Tuesday, October 19, 2010

March towards Cataclysm.

The last few days of raiding have been incredibly underwhelming. My guild has been focusing on keeping the raid team alive, which is probably the smartest thing, but there's also an arguement that there's just a lot of people who show up because they feel obligated to, and aren't actually that interested in raiding; also a very valid point. Personally, I'm pretty happy to do anything, preferably farm achievements, as I still need my ICC drakes 10 and 25, and wouldn't mind some guild runs of BT for a change to perhaps get me a set of glavies.

As far as gold is concerned, my glyph market has been dwindling, most glyphs sell around 10g now, so about normal. I'm currently speculating on what I want to stock up on for Cataclysm.

I've got my eye out for Blood of the Mountain, and cheap pets that will be disappearing in Cataclysm, on the AH. But I've been considering doing some serious WG farming. Ore, herbs and eternals and making a small stock pile of said items. All these will be needed to level, perhaps not as much needed to level, but they are still needed, especially the eternals. With Wintergrasp being the main farming area currently, I've been curious about how the mechanics of the zone will change, and whether we will see the end of such a full market for eternals. This could be an opportunity to make some gold in Cataclysm from people power-leveling new professions, transmuting wrath gems for levelers, and new players leveling their professions a little later on. It would be a game of patience.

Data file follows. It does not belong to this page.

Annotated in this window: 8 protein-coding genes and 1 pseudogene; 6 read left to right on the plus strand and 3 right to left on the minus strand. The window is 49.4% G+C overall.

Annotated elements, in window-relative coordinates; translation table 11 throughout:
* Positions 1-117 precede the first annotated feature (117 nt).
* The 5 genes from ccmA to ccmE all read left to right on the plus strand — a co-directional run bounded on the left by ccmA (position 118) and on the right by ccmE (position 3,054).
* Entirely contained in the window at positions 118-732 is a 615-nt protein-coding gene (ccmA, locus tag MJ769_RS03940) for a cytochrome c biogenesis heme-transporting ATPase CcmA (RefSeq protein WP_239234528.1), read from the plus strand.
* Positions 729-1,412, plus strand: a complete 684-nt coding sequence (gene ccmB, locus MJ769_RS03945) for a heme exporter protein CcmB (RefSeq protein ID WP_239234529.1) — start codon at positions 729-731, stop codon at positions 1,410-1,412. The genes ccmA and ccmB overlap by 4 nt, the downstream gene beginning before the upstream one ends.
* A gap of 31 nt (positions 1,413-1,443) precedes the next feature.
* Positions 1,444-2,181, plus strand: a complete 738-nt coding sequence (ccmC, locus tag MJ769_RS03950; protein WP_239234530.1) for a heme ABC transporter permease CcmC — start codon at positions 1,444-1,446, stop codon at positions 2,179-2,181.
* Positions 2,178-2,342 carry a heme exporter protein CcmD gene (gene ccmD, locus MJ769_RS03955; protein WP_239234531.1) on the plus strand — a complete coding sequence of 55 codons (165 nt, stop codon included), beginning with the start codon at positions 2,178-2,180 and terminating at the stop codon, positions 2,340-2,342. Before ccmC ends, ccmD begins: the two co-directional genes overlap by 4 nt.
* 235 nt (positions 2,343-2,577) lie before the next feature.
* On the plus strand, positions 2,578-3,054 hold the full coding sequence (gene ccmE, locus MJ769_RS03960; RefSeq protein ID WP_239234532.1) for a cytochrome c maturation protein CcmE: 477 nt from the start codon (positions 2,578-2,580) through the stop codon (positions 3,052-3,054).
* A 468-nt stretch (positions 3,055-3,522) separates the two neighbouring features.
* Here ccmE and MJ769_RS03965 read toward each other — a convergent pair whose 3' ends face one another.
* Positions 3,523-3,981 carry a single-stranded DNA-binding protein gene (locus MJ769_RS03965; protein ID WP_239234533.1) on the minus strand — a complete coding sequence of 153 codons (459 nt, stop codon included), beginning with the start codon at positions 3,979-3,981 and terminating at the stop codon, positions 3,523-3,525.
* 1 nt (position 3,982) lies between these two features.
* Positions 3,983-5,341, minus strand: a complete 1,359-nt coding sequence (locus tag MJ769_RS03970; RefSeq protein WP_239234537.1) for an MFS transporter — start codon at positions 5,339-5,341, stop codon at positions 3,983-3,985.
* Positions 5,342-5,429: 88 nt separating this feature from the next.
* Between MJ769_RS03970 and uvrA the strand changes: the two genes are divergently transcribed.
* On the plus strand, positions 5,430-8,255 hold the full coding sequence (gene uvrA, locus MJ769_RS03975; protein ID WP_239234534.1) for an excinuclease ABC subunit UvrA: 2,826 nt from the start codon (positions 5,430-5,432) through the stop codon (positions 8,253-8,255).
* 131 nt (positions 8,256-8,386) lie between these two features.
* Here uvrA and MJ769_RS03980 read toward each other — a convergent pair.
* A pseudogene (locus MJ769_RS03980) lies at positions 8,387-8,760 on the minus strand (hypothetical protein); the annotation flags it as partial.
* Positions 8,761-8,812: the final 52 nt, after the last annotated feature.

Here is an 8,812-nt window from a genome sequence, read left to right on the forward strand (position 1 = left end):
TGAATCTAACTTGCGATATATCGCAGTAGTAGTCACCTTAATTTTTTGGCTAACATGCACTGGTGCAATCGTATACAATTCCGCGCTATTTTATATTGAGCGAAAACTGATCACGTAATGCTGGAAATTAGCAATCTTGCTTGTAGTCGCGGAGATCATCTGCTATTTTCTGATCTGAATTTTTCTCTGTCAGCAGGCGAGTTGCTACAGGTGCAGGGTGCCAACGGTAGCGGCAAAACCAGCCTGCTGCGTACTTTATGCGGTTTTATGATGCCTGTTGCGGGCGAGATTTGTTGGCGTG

Another thing I've been considering is feasts. There's a guild achievement called Dinner Party and it requires the guild to place 5,000 feasts. I'm assuming this is in the required x amount of guild members, and in a raid. If there are no more restrictions than that, a guild could easily get a group, go to ICC and drop 5,000 fish feasts, or any other feast from Wrath, and get this achievement. Part of me feels this is too good to be true, but it might be worth  holding on to some feasts, or the mats to make them.

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